Adulthood, Babies, Parenting, RealTalk, Sarcastic, Twins

Legal Mental Torture for Expecting Moms (or: Unsolicited Advice)

Aside from the present struggle that is waiting another 5 days to find out what my twins are, there is another all too common torture that is inflicted on moms-to-be practically daily: unsolicited advice. I don’t think we can even help ourselves; I’m definitely guilty of it myself too. New or expecting mom is suffering from X, or nervous about Y, and suddenly we’re all fucking experts on the subject, or have some story about it, or have heard something from a friend/the news/the Internet/deep space so *that’s* clearly the gospel truth. For some reason, we seem to particularly like scaring the holy hell out of each other, as if rehashing our own horror stories or terrifying opinions somehow bumps us up a notch on a theoretical totem pole of mom-knowledge or experience.

Most recently, I’ve (naturally) been plagued with such “advice” surrounding the impending arrival of the twins – everything from their mere existence to how much harder our lives are going to be once they’re here. No shit…I know it’s going to be hard. Arguably twice as hard. Babies are a fucking trip to begin with, let alone managing two. Do you REALLY think it’s helpful to constantly remind me that my life is about to become the definition of a living hell?? Do people think that’s somehow useful?? That it somehow prepares you better, maybe?? Personally, I think it’s just stress-evoking enough to send your blood pressure through the roof and up the odds that you’ll be throw into full blown preterm labor right then and there. At least there aren’t nearly as many veteran twin moms lurking in the shadows, just waiting to share their terrifying birth stories like singleton moms were with my first (in fact, twin moms may be the best of them to talk to, because they’re actually smart enough NOT to over-share their horror stories to someone about to take the plunge themselves).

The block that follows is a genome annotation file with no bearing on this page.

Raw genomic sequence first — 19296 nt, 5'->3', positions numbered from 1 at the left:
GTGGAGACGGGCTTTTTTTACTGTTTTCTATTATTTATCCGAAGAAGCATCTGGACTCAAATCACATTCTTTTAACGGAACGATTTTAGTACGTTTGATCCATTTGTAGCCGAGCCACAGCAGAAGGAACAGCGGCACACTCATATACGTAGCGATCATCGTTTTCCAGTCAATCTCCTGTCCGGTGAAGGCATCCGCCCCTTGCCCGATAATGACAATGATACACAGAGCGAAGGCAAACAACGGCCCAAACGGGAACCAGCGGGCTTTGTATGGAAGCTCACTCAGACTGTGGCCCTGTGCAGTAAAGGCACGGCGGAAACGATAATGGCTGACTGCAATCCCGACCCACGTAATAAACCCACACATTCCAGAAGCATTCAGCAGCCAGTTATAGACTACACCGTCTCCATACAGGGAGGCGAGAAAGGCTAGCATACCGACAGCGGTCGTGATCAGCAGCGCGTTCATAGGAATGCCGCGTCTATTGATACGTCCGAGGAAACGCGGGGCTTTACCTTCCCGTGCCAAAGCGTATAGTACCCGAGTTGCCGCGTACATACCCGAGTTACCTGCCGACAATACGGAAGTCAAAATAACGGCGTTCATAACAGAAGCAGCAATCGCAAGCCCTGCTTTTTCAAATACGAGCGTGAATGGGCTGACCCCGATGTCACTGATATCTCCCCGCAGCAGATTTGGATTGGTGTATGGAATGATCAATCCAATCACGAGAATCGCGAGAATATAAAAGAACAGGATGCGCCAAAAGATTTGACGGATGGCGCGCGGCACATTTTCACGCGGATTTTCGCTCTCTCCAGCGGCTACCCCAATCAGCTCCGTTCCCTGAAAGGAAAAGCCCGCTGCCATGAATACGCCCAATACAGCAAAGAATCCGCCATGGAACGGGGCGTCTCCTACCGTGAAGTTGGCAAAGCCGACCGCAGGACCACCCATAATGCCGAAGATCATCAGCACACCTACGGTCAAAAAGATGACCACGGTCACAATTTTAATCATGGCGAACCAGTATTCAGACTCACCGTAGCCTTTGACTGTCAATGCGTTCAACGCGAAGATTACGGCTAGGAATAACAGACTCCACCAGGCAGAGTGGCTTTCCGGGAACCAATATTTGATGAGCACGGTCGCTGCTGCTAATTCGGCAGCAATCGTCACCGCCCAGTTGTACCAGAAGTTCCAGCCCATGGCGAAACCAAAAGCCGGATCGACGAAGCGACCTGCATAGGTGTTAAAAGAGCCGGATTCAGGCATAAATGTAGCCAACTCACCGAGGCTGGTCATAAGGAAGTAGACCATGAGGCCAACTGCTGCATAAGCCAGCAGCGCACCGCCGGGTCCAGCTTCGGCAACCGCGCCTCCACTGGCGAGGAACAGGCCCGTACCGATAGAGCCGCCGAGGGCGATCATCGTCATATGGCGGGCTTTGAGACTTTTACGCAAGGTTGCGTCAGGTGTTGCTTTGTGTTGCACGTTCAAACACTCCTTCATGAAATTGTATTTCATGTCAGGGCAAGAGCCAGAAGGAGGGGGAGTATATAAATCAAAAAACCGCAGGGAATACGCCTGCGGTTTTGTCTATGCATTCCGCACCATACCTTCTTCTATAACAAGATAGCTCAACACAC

Now, don’t get me wrong – I love seeing the surprise on people’s faces when I tell them we’ve got twins on the way. It’s one of my favorite things about having to carry two little nuggets around for the better part of 9 months. It’s hilarious and dramatic and usually pretty wonderful. But not always…upon sharing the news I literally had one woman drop her jaw to the floor, put her hands over her gaping pie hole, gasp loudly, then practically yell across the room with a look of sheer terror on her face: “OH MY GOD Christina – TWINS?!? How are you going to DO it???” Newsflash fuckface: the standard response here is congratulations. Some kind of excitement. Something. I felt like saying back, “Yea, it sounds pretty tough; I think I’ll just give them away instead, or maybe kill them off altogether. It’s still early enough…” [Note: this is not meant to be a dig at or judgement of those who may have made those decisions. To each his own…I don’t have to raise your kids. That just clearly wasn’t the news I was sharing at the time.] And this person is not a relative or someone even remotely close to us who may end up (read: get stuck with) sharing the burden of raising said twins. Unhelpful reaction – which has been followed by weeks of similarly unhelpful, unsolicited advice. Smh…